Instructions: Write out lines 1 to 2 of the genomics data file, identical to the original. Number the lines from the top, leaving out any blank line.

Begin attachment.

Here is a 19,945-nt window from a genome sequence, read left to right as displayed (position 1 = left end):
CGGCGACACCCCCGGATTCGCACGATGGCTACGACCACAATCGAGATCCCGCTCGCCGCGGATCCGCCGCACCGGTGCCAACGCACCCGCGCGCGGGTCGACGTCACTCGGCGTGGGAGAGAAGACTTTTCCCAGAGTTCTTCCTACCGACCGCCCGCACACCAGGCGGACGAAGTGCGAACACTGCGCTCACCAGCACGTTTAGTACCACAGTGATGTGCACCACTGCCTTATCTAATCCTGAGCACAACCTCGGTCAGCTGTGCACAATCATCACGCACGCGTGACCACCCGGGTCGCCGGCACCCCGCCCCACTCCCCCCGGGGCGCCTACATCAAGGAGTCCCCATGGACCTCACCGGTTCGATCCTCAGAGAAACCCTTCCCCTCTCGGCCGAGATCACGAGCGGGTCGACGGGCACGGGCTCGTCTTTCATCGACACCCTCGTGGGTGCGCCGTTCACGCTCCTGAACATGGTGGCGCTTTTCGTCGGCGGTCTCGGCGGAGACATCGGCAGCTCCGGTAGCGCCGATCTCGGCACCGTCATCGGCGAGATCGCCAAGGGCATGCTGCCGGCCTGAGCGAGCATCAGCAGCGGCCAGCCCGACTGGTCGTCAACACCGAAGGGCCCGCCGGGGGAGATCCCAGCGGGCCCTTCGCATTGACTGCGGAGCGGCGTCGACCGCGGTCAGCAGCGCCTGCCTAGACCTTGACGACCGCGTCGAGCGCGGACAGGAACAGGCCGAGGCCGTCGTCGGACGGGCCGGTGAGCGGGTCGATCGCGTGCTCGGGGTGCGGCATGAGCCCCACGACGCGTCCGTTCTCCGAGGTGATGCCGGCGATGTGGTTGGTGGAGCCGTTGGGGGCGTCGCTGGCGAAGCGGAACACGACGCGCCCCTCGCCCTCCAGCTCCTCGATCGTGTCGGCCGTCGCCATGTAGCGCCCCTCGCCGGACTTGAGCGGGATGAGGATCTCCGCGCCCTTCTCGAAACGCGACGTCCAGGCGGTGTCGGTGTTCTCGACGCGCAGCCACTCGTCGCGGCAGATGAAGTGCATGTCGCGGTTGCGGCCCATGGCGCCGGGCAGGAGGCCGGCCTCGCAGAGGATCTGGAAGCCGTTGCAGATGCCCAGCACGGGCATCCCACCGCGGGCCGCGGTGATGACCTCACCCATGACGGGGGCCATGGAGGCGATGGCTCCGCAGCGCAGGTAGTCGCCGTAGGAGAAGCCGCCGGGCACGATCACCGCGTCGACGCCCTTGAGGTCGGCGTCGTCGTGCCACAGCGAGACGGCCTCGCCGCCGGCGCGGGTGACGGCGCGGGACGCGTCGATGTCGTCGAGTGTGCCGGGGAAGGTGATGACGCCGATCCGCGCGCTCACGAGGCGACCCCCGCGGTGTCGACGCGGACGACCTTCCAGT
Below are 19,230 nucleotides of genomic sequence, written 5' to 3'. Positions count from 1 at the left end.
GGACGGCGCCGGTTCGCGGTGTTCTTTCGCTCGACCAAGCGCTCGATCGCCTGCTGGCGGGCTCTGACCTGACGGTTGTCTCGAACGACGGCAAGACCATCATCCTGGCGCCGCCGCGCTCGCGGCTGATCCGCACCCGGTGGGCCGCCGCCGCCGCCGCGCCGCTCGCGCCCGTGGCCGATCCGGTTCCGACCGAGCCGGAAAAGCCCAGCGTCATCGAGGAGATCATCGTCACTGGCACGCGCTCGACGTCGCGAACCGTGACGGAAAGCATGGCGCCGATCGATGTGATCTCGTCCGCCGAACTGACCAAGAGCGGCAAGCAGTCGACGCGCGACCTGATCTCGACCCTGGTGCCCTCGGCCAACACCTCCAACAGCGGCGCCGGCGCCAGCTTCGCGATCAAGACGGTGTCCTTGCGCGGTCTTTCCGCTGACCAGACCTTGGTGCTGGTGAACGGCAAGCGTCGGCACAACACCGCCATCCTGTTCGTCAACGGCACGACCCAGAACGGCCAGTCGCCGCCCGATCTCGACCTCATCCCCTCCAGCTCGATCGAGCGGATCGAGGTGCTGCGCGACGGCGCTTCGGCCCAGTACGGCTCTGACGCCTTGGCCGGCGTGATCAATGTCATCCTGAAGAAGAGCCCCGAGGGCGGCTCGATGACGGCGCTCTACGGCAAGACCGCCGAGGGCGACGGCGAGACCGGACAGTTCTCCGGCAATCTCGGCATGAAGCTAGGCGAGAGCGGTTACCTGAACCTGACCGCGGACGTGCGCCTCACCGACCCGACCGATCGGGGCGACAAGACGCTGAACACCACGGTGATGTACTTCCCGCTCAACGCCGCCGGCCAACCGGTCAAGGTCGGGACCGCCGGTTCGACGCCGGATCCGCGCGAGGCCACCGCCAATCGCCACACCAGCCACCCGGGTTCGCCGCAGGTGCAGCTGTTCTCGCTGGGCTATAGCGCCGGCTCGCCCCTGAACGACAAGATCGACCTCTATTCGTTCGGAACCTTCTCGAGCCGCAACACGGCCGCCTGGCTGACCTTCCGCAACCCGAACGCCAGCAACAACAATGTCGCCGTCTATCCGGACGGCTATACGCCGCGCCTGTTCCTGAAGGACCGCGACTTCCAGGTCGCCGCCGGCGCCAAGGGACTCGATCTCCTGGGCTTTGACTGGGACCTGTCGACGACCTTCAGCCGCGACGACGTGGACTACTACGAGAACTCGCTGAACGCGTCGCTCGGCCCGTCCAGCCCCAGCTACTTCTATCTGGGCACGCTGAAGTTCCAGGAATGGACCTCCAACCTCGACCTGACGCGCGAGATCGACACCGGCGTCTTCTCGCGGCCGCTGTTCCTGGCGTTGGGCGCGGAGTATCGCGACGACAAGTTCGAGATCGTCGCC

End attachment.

Here is a 19,945-nt window from a genome sequence, read left to right as displayed (position 1 = left end):
CGGCGACACCCCCGGATTCGCACGATGGCTACGACCACAATCGAGATCCCGCTCGCCGCGGATCCGCCGCACCGGTGCCAACGCACCCGCGCGCGGGTCGACGTCACTCGGCGTGGGAGAGAAGACTTTTCCCAGAGTTCTTCCTACCGACCGCCCGCACACCAGGCGGACGAAGTGCGAACACTGCGCTCACCAGCACGTTTAGTACCACAGTGATGTGCACCACTGCCTTATCTAATCCTGAGCACAACCTCGGTCAGCTGTGCACAATCATCACGCACGCGTGACCACCCGGGTCGCCGGCACCCCGCCCCACTCCCCCCGGGGCGCCTACATCAAGGAGTCCCCATGGACCTCACCGGTTCGATCCTCAGAGAAACCCTTCCCCTCTCGGCCGAGATCACGAGCGGGTCGACGGGCACGGGCTCGTCTTTCATCGACACCCTCGTGGGTGCGCCGTTCACGCTCCTGAACATGGTGGCGCTTTTCGTCGGCGGTCTCGGCGGAGACATCGGCAGCTCCGGTAGCGCCGATCTCGGCACCGTCATCGGCGAGATCGCCAAGGGCATGCTGCCGGCCTGAGCGAGCATCAGCAGCGGCCAGCCCGACTGGTCGTCAACACCGAAGGGCCCGCCGGGGGAGATCCCAGCGGGCCCTTCGCATTGACTGCGGAGCGGCGTCGACCGCGGTCAGCAGCGCCTGCCTAGACCTTGACGACCGCGTCGAGCGCGGACAGGAACAGGCCGAGGCCGTCGTCGGACGGGCCGGTGAGCGGGTCGATCGCGTGCTCGGGGTGCGGCATGAGCCCCACGACGCGTCCGTTCTCCGAGGTGATGCCGGCGATGTGGTTGGTGGAGCCGTTGGGGGCGTCGCTGGCGAAGCGGAACACGACGCGCCCCTCGCCCTCCAGCTCCTCGATCGTGTCGGCCGTCGCCATGTAGCGCCCCTCGCCGGACTTGAGCGGGATGAGGATCTCCGCGCCCTTCTCGAAACGCGACGTCCAGGCGGTGTCGGTGTTCTCGACGCGCAGCCACTCGTCGCGGCAGATGAAGTGCATGTCGCGGTTGCGGCCCATGGCGCCGGGCAGGAGGCCGGCCTCGCAGAGGATCTGGAAGCCGTTGCAGATGCCCAGCACGGGCATCCCACCGCGGGCCGCGGTGATGACCTCACCCATGACGGGGGCCATGGAGGCGATGGCTCCGCAGCGCAGGTAGTCGCCGTAGGAGAAGCCGCCGGGCACGATCACCGCGTCGACGCCCTTGAGGTCGGCGTCGTCGTGCCACAGCGAGACGGCCTCGCCGCCGGCGCGGGTGACGGCGCGGGACGCGTCGATGTCGTCGAGTGTGCCGGGGAAGGTGATGACGCCGATCCGCGCGCTCACGAGGCGACCCCCGCGGTGTCGACGCGGACGACCTTCCAGT